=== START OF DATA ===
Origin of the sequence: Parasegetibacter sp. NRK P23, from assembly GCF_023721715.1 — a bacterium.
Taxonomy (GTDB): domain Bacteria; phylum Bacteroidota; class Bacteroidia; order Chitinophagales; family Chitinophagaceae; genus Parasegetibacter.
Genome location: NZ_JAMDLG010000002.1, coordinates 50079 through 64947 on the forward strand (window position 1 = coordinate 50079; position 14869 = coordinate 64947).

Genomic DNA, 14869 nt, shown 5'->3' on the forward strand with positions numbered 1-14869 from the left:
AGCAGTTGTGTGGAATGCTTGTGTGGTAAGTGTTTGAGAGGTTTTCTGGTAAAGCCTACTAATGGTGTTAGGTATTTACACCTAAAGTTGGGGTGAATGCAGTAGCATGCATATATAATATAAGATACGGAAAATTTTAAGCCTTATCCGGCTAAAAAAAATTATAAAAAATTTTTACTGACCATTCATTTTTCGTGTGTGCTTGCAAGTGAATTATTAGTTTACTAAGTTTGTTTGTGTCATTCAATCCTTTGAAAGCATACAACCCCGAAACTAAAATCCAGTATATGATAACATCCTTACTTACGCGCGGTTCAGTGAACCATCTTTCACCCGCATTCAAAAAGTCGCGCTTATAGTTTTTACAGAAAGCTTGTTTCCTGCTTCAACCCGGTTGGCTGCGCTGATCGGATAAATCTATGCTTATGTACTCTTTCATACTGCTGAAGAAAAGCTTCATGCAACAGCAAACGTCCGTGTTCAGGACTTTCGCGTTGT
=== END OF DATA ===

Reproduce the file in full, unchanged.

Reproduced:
Origin of the sequence: Parasegetibacter sp. NRK P23, from assembly GCF_023721715.1 — a bacterium.
Taxonomy (GTDB): domain Bacteria; phylum Bacteroidota; class Bacteroidia; order Chitinophagales; family Chitinophagaceae; genus Parasegetibacter.
Genome location: NZ_JAMDLG010000002.1, coordinates 50079 through 64947 on the forward strand (window position 1 = coordinate 50079; position 14869 = coordinate 64947).

Genomic DNA, 14869 nt, shown 5'->3' on the forward strand with positions numbered 1-14869 from the left:
AGCAGTTGTGTGGAATGCTTGTGTGGTAAGTGTTTGAGAGGTTTTCTGGTAAAGCCTACTAATGGTGTTAGGTATTTACACCTAAAGTTGGGGTGAATGCAGTAGCATGCATATATAATATAAGATACGGAAAATTTTAAGCCTTATCCGGCTAAAAAAAATTATAAAAAATTTTTACTGACCATTCATTTTTCGTGTGTGCTTGCAAGTGAATTATTAGTTTACTAAGTTTGTTTGTGTCATTCAATCCTTTGAAAGCATACAACCCCGAAACTAAAATCCAGTATATGATAACATCCTTACTTACGCGCGGTTCAGTGAACCATCTTTCACCCGCATTCAAAAAGTCGCGCTTATAGTTTTTACAGAAAGCTTGTTTCCTGCTTCAACCCGGTTGGCTGCGCTGATCGGATAAATCTATGCTTATGTACTCTTTCATACTGCTGAAGAAAAGCTTCATGCAACAGCAAACGTCCGTGTTCAGGACTTTCGCGTTGT